In all terrestrial organisms, information is transmitted between generations by means of the genetic code; and genetic evolution takes place through natural selection acting on modifications of this code. In human cultural evolution, information is also transmitted between generations by means of language and writing. This second mode of evolution gave our species enormous adaptive advantages. While genetic changes are random and slow, cultural changes are purposeful and rapid. For example, when our ancestors moved out of Africa and spread over Europe and Asia, they did not adapt to the colder climate by growing long fur, but instead invented clothing.
Anachronistic human emotions
Our emotions have an extremely long evolutionary history. Both lust and rage are emotions that we share with many animals. However, with the rapid advance of human cultural evolution, our ancestors began to live together in progressively larger groups, and in these new societies, our inherited emotional nature was often inappropriate. What once was a survival trait became a sin which needed to be suppressed by morality and law.
After the invention of agriculture, roughly 10,000 years ago, humans began to live in societies which were sometimes multi-ethnic. In order to make towns, cities and finally nations function without excessive injustice and violence, both ethical and legal systems were needed.
The very long childhood of humans allows learned behavior to overwrite instinctive behavior.
Humans are capable of tribalistic inter-group atrocities such as genocides and wars, but they also have a genius for cooperation. Cultural evolution implies inter-group exchange of ideas and techniques. It is a cooperative enterprise in which all humans participate. It is cultural evolution that has given our special dominance. But cultural evolution depends on overwriting destructive tribalism with the principles of law, ethics, politeness and kindness. The success of human cultural evolution demonstrates that this is possible. Ethics can overwrite tribalism!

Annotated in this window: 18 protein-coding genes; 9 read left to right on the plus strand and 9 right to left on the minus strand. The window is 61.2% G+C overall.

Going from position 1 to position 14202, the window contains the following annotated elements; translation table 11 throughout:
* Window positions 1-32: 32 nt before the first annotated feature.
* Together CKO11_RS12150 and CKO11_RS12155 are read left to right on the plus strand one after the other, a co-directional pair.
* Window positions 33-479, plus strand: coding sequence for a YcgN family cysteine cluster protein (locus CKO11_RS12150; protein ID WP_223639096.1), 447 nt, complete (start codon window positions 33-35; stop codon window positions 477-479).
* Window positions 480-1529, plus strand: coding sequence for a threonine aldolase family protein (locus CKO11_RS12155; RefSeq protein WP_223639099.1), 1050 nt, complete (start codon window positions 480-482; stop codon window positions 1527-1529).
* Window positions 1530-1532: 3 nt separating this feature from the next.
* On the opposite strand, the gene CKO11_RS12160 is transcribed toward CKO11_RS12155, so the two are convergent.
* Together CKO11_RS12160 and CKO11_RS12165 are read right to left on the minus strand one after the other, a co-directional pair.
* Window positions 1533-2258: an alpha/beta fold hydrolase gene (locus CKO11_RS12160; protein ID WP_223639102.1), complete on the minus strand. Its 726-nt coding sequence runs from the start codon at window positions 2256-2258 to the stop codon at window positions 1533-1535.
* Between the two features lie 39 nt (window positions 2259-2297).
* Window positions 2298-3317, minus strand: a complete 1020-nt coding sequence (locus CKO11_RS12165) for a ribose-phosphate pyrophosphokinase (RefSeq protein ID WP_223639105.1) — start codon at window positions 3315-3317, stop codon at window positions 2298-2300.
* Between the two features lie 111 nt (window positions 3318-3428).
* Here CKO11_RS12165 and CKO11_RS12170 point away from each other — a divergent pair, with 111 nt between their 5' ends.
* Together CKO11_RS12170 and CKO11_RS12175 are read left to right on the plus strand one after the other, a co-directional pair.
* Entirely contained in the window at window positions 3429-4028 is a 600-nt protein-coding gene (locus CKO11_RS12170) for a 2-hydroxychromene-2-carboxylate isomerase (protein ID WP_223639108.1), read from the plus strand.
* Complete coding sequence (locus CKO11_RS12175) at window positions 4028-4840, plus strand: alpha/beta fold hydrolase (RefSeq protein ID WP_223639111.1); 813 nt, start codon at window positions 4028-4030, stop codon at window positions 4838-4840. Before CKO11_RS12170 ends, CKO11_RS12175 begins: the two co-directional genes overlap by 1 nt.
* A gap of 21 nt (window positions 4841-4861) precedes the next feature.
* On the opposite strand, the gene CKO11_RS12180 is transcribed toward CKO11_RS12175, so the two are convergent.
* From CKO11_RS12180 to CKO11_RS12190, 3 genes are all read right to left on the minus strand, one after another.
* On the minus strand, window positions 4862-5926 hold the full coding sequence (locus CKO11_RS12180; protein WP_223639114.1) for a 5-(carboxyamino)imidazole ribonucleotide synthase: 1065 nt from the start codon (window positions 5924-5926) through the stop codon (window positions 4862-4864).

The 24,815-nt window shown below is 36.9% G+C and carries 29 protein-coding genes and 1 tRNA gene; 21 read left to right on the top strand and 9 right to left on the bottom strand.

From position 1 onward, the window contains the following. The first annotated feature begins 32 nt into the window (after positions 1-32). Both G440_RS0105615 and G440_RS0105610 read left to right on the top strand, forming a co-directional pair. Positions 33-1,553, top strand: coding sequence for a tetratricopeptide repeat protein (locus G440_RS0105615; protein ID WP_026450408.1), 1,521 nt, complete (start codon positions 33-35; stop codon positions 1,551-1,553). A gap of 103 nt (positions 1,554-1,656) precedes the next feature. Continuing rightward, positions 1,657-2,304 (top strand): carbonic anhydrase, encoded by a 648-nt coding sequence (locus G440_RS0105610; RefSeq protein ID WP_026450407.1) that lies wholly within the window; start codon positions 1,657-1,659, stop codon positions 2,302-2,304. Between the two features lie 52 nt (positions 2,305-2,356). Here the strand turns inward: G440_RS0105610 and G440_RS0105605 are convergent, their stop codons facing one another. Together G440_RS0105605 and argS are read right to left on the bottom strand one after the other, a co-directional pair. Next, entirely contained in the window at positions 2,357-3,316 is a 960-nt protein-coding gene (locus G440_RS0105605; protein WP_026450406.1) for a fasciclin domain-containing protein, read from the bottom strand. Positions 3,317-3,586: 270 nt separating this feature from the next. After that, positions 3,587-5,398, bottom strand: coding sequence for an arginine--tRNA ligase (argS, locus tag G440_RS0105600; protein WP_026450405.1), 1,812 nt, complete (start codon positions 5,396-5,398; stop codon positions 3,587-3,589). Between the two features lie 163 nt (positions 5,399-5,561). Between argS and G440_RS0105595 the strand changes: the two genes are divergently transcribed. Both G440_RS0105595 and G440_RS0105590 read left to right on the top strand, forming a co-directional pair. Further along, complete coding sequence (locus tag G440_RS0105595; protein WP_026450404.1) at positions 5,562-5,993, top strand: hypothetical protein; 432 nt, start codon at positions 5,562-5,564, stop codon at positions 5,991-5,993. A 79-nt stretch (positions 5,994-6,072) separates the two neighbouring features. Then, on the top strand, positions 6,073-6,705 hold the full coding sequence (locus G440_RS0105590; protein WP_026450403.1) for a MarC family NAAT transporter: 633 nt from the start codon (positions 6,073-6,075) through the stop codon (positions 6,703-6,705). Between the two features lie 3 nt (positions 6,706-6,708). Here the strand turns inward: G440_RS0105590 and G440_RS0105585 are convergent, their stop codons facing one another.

It is no accident that the great historical pioneers of ethics lived at a time when the agricultural revolution had made it possible for humans to abandon their hunter-gather lifestyle and to live in settled communities. Neolithic villages appeared in Europe, India, Egypt, China, and Mesoamerica. As agricultural civilization progresses, the political units that had to be held together by ethics and laws became still larger - cities, and then nations. Our early hunter gatherer ancestors had long practiced fierce inter-tribal warfare as they competed for territory on the grasslands of Africa. However, after the Neolithic agricultural revolution, the settlement of multi-ethnic communities required new ethics to overwrite our anachronistic tribal emotions and behavior patterns. Thus we see the appearance of great social philosophers and religious leaders who developed ethical principles at precisely the time when they were needed.
Science and technology have changed our world
During the initial stages of human cultural evolution, the rate of change was slow enough for genetic adaptation to keep pace. The co-evolution of speech, tool use, and an enlarged brain in hominids took place over a period of several million years, and there was ample time for cultural evolution and genetic adaptation to follow each other. The prolonged childhood that characterizes our species, and the behavior patterns of familial and tribal solidarity, were built into the genomes of our ancestors during the era of slow change, when cultural and genetic evolution moved together in equilibrium. However, as the pace of cultural information accumulation quickened, genetic change could no longer keep up.
Genetically we are almost identical with our Neolithic ancestors; but their world has been replaced by a world of quantum theory, relativity, supercomputers, antibiotics, genetic engineering and space telescopes - unfortunately also a world of nuclear weapons and nerve-gas. Because of the slowness of genetic evolution in comparison to the rapid and constantly-accelerating rate of cultural change, our bodies and emotions are not adapted to our new way of life. They still reflect the way of life of our hunter-gatherer ancestors. Luckily, education in ethical principles is able to overwrite our anachronistic emotions and behavior patterns.
Today we live in a society where global communication is instantaneous, and where countries throughout the world interact economically. We need a global ethical system to match our technologically advanced global society. A society that is technologically advanced, but ethically primitive, will destroy itself. To avert the twin threats of catastrophic climate change and an all-destroying nuclear war, our economic system must be given both an ecological conscience and a social conscience. We must construct a system of international law and governance that is appropriate for a united world. And finally, we need an ethical system in which loyalty to our own family and nation is broadened into loyalty to the large human family that includes all nations and all ethnic groups.
On our small but beautiful Earth - made small by technology, made beautiful by nature - there is room for one group only: the family of humankind.